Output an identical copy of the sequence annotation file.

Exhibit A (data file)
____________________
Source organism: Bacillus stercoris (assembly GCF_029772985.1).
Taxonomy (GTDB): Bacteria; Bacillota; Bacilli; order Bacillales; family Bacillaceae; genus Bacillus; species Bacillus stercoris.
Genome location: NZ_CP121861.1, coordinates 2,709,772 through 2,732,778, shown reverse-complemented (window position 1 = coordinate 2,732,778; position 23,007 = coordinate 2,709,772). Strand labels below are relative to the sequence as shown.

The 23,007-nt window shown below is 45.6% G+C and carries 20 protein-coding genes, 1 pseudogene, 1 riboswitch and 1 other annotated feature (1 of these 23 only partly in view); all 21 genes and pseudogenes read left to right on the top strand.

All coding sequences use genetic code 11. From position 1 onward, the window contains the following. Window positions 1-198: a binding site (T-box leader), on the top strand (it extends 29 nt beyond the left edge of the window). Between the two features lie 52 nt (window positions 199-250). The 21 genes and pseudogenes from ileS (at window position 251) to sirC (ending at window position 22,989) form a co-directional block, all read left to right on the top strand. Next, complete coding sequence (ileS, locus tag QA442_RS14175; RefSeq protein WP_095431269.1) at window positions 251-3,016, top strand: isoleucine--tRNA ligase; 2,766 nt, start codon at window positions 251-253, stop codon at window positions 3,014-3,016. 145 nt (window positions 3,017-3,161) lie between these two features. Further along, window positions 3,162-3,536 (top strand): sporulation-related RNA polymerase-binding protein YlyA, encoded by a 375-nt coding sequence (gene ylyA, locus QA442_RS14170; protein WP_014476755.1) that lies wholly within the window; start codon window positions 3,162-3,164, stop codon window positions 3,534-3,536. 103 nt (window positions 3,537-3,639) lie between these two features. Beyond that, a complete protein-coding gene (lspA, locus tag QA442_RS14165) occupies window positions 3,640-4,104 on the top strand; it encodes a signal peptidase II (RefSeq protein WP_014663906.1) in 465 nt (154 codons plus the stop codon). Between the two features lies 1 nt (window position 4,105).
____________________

Source organism: Bacillus stercoris (assembly GCF_029772985.1).
Taxonomy (GTDB): Bacteria; Bacillota; Bacilli; order Bacillales; family Bacillaceae; genus Bacillus; species Bacillus stercoris.
Genome location: NZ_CP121861.1, coordinates 2,709,772 through 2,732,778, shown reverse-complemented (window position 1 = coordinate 2,732,778; position 23,007 = coordinate 2,709,772). Strand labels below are relative to the sequence as shown.

The 23,007-nt window shown below is 45.6% G+C and carries 20 protein-coding genes, 1 pseudogene, 1 riboswitch and 1 other annotated feature (1 of these 23 only partly in view); all 21 genes and pseudogenes read left to right on the top strand.

All coding sequences use genetic code 11. From position 1 onward, the window contains the following. Window positions 1-198: a binding site (T-box leader), on the top strand (it extends 29 nt beyond the left edge of the window). Between the two features lie 52 nt (window positions 199-250). The 21 genes and pseudogenes from ileS (at window position 251) to sirC (ending at window position 22,989) form a co-directional block, all read left to right on the top strand. Next, complete coding sequence (ileS, locus tag QA442_RS14175; RefSeq protein WP_095431269.1) at window positions 251-3,016, top strand: isoleucine--tRNA ligase; 2,766 nt, start codon at window positions 251-253, stop codon at window positions 3,014-3,016. 145 nt (window positions 3,017-3,161) lie between these two features. Further along, window positions 3,162-3,536 (top strand): sporulation-related RNA polymerase-binding protein YlyA, encoded by a 375-nt coding sequence (gene ylyA, locus QA442_RS14170; protein WP_014476755.1) that lies wholly within the window; start codon window positions 3,162-3,164, stop codon window positions 3,534-3,536. 103 nt (window positions 3,537-3,639) lie between these two features. Beyond that, a complete protein-coding gene (lspA, locus tag QA442_RS14165) occupies window positions 3,640-4,104 on the top strand; it encodes a signal peptidase II (RefSeq protein WP_014663906.1) in 465 nt (154 codons plus the stop codon). Between the two features lies 1 nt (window position 4,105).